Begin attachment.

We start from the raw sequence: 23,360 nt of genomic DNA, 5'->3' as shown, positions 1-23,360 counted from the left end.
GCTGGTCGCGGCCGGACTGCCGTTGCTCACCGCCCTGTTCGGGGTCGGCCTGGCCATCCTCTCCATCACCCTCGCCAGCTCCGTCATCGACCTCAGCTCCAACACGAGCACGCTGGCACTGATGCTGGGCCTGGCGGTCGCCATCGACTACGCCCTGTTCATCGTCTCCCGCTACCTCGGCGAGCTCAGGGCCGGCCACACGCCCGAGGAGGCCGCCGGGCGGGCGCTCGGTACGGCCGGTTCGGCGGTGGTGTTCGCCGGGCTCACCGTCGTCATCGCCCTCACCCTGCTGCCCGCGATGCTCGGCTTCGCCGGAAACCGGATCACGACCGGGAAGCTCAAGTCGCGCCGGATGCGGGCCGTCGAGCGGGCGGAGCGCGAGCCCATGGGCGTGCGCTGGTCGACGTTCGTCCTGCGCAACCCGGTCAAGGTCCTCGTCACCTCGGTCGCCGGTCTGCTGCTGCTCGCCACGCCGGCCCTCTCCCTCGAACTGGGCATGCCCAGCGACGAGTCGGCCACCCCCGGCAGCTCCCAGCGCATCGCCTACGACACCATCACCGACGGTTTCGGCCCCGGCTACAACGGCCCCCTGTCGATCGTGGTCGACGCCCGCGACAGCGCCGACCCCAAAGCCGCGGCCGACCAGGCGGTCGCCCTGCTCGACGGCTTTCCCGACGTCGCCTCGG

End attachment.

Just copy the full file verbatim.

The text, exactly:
We start from the raw sequence: 23,360 nt of genomic DNA, 5'->3' as shown, positions 1-23,360 counted from the left end.
GCTGGTCGCGGCCGGACTGCCGTTGCTCACCGCCCTGTTCGGGGTCGGCCTGGCCATCCTCTCCATCACCCTCGCCAGCTCCGTCATCGACCTCAGCTCCAACACGAGCACGCTGGCACTGATGCTGGGCCTGGCGGTCGCCATCGACTACGCCCTGTTCATCGTCTCCCGCTACCTCGGCGAGCTCAGGGCCGGCCACACGCCCGAGGAGGCCGCCGGGCGGGCGCTCGGTACGGCCGGTTCGGCGGTGGTGTTCGCCGGGCTCACCGTCGTCATCGCCCTCACCCTGCTGCCCGCGATGCTCGGCTTCGCCGGAAACCGGATCACGACCGGGAAGCTCAAGTCGCGCCGGATGCGGGCCGTCGAGCGGGCGGAGCGCGAGCCCATGGGCGTGCGCTGGTCGACGTTCGTCCTGCGCAACCCGGTCAAGGTCCTCGTCACCTCGGTCGCCGGTCTGCTGCTGCTCGCCACGCCGGCCCTCTCCCTCGAACTGGGCATGCCCAGCGACGAGTCGGCCACCCCCGGCAGCTCCCAGCGCATCGCCTACGACACCATCACCGACGGTTTCGGCCCCGGCTACAACGGCCCCCTGTCGATCGTGGTCGACGCCCGCGACAGCGCCGACCCCAAAGCCGCGGCCGACCAGGCGGTCGCCCTGCTCGACGGCTTTCCCGACGTCGCCTCGG